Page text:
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Attorney General Lockyer's Task Force on Domestic Violence Holds Hearing in Redding
(REDDING) – Attorney General Bill Lockyer's Task Force on Local Criminal Justice Response to Domestic Violence today in Redding held its fifth regional hearing on local policies and programs related to domestic violence.
"California leads the nation in its efforts to stop the cycle of domestic violence, yet we still have too many cases of domestic violence," Lockyer said. "These regional hearings have given us valuable feedback on what is happening at the local level and which programs are working. The task force will develop proposed statewide standards that are based on strong local practices in an effort to stop the cycle of violence and protect children in abusive situations throughout the state."
During the hearing, testimony and public comments were taken on four issues: How domestic violence restraining orders are obtained and enforced; how law enforcement agencies respond to mandated reports of domestic violence by health care practitioners; how courts, probation and batterer intervention programs hold batterers accountable; and how prosecutors' offices handle misdemeanor domestic violence cases.
The task force has been meeting throughout the state since December 2003 to examine how well local criminal justice agencies respond to and deal with domestic violence issues, identify strategies that work well and determine how to improve efforts to protect and prevent family violence. Among those scheduled to testify today were experts from criminal justice agencies, the medical field and victim-advocacy groups from Butte, Humboldt, Plumas, Shasta, Siskiyou and Trinity counties.
Lockyer's decision to appoint the task force was prompted in part by the findings of a study he and Sen. Sheila Kuehl, D-Santa Monica, commissioned to determine the effectiveness of laws and practices aimed at reducing domestic violence. Published in June 2003, the 51-page Senate Office of Research report showed that while California has taken critical steps to protect domestic violence victims, a comprehensive assessment of those efforts is still needed.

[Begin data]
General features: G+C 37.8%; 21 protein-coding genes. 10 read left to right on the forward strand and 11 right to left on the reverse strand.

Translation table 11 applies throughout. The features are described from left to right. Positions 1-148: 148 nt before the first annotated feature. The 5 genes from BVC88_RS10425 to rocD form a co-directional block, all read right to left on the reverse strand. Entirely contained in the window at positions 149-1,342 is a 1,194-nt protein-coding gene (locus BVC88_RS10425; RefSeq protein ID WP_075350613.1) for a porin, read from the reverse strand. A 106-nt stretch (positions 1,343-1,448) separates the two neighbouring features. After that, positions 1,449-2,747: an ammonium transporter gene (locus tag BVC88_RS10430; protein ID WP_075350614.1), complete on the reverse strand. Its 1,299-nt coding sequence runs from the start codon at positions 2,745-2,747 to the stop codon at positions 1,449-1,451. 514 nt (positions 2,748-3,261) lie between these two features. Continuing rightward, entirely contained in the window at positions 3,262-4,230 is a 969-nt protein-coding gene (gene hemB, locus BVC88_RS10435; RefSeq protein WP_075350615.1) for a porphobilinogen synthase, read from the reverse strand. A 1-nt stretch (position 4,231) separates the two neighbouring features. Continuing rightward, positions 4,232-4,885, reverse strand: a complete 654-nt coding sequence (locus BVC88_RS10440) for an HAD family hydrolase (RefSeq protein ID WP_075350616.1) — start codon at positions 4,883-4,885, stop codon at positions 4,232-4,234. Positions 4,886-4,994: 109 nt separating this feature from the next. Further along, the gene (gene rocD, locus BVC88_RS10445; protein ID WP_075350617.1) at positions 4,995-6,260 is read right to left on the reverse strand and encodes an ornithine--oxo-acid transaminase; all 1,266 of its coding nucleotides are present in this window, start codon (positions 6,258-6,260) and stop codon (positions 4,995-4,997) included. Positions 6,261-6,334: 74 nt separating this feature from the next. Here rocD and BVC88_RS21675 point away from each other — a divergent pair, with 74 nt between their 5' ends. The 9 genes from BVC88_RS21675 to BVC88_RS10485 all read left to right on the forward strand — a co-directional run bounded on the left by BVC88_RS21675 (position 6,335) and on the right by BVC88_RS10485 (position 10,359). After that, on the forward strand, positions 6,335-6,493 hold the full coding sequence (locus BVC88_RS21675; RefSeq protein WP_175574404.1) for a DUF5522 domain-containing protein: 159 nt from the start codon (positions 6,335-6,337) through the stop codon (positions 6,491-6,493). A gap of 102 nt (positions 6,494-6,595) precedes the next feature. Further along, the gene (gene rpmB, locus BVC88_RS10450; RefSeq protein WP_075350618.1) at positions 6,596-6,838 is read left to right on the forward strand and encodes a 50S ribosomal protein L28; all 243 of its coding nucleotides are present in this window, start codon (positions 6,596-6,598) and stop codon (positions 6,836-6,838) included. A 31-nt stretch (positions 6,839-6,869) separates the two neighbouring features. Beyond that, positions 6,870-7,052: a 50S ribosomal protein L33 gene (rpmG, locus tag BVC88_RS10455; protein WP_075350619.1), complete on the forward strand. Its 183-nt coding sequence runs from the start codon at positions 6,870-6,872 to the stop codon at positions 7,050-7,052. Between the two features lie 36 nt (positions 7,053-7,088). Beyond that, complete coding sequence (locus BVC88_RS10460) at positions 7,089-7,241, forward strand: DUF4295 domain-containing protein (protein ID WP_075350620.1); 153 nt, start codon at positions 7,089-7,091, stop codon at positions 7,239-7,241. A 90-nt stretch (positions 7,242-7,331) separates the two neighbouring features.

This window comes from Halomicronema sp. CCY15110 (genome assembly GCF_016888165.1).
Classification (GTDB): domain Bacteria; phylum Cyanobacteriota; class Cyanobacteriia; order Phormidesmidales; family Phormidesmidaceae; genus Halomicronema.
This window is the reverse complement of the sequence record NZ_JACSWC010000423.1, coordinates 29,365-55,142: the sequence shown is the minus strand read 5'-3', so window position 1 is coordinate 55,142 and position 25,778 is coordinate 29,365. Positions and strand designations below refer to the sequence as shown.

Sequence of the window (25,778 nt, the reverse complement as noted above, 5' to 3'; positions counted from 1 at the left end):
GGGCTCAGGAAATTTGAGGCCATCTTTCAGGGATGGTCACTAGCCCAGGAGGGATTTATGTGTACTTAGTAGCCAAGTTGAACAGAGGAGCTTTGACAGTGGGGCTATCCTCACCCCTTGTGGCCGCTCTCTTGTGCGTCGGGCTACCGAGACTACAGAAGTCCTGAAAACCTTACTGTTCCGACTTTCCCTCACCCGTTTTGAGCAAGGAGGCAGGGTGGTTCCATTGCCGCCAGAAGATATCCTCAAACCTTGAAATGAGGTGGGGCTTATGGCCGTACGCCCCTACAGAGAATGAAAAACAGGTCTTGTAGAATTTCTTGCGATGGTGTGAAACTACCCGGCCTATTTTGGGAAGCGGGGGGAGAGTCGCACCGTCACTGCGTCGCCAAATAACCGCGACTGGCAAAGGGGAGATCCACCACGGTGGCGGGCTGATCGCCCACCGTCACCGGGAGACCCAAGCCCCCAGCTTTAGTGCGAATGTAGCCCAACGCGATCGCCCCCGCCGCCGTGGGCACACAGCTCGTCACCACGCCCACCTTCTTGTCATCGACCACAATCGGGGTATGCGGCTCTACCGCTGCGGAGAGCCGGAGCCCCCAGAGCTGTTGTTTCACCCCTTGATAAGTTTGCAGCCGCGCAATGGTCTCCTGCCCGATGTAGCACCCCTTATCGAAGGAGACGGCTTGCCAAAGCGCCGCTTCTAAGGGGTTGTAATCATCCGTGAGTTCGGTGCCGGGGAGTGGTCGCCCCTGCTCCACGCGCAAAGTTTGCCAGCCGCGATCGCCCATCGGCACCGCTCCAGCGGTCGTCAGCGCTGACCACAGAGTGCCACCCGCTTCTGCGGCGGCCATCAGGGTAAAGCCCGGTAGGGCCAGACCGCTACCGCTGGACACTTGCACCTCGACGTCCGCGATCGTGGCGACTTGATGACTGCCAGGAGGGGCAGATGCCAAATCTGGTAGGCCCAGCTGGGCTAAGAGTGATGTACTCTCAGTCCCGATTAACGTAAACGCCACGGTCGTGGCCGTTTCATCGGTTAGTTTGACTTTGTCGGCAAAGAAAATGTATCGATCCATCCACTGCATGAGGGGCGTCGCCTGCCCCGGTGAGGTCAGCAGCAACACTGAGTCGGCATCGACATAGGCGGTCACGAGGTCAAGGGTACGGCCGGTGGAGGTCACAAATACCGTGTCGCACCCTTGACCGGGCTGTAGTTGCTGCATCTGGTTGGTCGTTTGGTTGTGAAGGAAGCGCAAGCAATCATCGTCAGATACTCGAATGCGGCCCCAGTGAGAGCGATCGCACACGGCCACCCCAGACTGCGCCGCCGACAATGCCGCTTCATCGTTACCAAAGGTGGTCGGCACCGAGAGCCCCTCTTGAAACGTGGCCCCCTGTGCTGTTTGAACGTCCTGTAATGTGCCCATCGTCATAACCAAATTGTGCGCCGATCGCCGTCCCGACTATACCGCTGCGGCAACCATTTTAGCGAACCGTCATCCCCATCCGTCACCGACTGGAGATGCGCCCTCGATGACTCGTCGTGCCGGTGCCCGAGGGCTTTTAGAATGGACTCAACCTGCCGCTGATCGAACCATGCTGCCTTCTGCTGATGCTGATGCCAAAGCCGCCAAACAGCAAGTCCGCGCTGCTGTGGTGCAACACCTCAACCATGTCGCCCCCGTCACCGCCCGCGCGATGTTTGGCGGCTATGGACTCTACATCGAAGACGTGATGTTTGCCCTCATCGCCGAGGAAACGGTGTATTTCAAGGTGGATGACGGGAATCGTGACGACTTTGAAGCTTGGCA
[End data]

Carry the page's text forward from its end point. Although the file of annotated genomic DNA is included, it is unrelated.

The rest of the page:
The 26-member task force is composed of representatives of local and state law enforcement agencies, probation officers, prosecutors, public defenders, judges, domestic violence victims' advocates and public health officials. The task force will submit a report to the Attorney General describing current practices, identifying critical needs, highlighting successful approaches and proposing possible legislative changes.
Domestic violence statistics collected by Lockyer's Department of Justice show California local law enforcement agencies received 194,288 domestic violence-related calls for assistance in 2003. During that same year, there were 182 murders committed as a result of intimate partner violence and 48,854 juveniles and adults were arrested for spousal abuse under Penal Code section 273.5.
Additional information about the Attorney General's efforts to combat domestic violence is available at the Attorney General's Crime and Violence Prevention Center web site at http://www.safestate.org/. A list of the task force members may be viewed at http://www.safestate.org/index.cfm?navid=386